Using your feet is the most sustainable form of transportation there is. It's free, it's relatively easy, it improves health, and is a key piece in equitable development. We are working to make walkability a top priority in Concord's transportation system.  This includes well-maintained high-quality sidewalks and tree canopy for shade during the summer and to slow traffic.  

In addition to walking infrastructure having places to walk to is just as important! Creating mixed use neighborhoods is key so Concord residents can live walking distance from their school, grocery store, office, or friends house. 

School Kids
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When walking isn’t possible or practical Concord residents need to use their wheels.  We are working to make a multi-use path network that is separated & protected from high speed traffic another top priority  for Concord's transportation system.


 Multi-use paths provide people ability to get from A to B using various forms of low speed, wheeled vehicles, whether it’s a wheel chair or roller skates or electric scooter having a safe accessible place to use these vehicles is vital to maintaining a healthy city.  

Come to a Transportation Policy Advisory Committee (TPAC) meetings to learn about what's been done around multi-use paths in Concord.

Mass Transit

Options, options, options.  When you can’t walk or roll you ride.  A critical priority in Concord's transportation should be mass transit.  The City currently has mass transit in the form of our City Bus or Concord Area Transit (CAT) this system is reliable and currently free but can always be improved. This system should be expanded to serve as much of Concord as possible, as often as possible. This means shift workers, without a car, don’t have to take expensive taxis to get to and from work, or people, who legally cannot drive, are able to travel to a festival across town, or someone who is physically unable to walk, roll, or drive, can make it to the pharmacy to pick up their prescription on a weekend.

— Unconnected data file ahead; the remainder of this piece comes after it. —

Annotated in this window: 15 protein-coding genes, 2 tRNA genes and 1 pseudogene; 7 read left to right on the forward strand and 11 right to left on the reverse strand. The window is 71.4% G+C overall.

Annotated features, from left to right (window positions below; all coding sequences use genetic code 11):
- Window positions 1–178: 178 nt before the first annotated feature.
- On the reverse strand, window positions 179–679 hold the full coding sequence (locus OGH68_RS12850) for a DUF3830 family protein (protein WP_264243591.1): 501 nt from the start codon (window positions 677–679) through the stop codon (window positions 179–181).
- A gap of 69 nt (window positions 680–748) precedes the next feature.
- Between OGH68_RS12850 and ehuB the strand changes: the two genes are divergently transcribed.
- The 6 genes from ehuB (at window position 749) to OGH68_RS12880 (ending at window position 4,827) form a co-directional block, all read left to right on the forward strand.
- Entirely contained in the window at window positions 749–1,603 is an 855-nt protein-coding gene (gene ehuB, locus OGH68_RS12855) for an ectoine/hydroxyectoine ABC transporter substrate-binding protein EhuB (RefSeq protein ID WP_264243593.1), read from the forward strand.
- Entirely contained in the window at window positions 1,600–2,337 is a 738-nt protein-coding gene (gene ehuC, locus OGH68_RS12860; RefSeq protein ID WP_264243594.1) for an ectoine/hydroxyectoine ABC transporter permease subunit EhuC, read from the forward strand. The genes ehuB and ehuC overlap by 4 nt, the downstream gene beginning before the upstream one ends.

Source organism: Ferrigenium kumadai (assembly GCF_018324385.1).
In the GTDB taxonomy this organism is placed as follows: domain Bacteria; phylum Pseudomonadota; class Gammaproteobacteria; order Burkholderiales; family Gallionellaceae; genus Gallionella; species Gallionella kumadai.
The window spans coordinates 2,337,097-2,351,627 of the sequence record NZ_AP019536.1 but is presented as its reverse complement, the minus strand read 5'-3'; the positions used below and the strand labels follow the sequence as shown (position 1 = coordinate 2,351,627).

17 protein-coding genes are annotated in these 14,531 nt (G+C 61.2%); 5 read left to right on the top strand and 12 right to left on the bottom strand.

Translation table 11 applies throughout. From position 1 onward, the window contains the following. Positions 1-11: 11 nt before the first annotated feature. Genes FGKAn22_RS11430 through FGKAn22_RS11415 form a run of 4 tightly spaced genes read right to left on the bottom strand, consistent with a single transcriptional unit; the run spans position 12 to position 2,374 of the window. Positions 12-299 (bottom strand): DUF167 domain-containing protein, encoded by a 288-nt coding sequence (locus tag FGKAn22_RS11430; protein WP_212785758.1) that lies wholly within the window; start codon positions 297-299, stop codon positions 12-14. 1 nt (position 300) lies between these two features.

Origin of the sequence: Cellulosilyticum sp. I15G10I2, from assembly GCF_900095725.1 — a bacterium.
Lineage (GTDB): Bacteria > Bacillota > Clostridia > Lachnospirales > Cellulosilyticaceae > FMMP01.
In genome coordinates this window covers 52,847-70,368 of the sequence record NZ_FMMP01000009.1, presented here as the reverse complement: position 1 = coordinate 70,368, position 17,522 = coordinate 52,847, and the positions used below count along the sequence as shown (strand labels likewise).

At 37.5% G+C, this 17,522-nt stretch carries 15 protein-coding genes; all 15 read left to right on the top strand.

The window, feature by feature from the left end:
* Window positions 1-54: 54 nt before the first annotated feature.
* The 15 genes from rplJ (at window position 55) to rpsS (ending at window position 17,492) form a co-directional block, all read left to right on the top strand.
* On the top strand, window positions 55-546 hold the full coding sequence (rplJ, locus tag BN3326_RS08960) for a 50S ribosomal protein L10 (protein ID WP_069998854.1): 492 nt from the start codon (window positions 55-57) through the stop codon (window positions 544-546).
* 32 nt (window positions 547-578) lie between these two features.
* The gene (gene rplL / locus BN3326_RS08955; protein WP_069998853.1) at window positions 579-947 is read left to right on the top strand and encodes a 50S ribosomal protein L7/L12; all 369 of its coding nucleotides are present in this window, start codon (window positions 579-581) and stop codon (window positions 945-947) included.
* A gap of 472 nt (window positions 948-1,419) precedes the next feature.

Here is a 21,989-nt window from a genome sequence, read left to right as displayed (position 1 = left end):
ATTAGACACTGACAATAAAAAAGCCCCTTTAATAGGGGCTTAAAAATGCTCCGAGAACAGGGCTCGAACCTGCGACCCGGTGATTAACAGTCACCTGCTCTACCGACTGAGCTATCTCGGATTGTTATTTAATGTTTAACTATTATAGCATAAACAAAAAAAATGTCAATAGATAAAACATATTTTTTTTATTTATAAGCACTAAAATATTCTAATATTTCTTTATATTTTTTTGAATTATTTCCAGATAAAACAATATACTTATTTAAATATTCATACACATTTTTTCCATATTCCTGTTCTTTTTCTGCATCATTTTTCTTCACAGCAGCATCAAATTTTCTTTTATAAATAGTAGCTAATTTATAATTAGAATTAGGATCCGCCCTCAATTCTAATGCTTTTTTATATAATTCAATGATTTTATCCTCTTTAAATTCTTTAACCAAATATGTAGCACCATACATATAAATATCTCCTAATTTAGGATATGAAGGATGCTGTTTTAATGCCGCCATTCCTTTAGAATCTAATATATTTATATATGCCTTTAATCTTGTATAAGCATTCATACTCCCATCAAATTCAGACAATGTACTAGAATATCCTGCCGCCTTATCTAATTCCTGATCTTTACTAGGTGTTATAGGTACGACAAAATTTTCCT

Vehicle Charging Stations

Low Occupancy/
Personal Vehicles

Purchasing, operating, repairing, registering, and insuring a personal vehicle is one of the largest expenses a person or family has, but to exist in Concord today owning a car is an unspoken requirement. Because of this, cars need to be accommodated within the City’s transportation network.  However, we can rethink car infrastructure to include electric charging stations and solar energy.

"Complete Streets"

Innovative, effective transportation initiatives are being implemented across the country. Check out the powerful work Smart Growth America is doing around transportation here including their "Complete Streets Program".  Complete Streets are streets for everyone. Complete Streets is an approach to planning, designing, building, operating, and maintaining streets that enables safe access for all people who need to use them, including pedestrians, bicyclists, motorists and transit riders of all ages and abilities.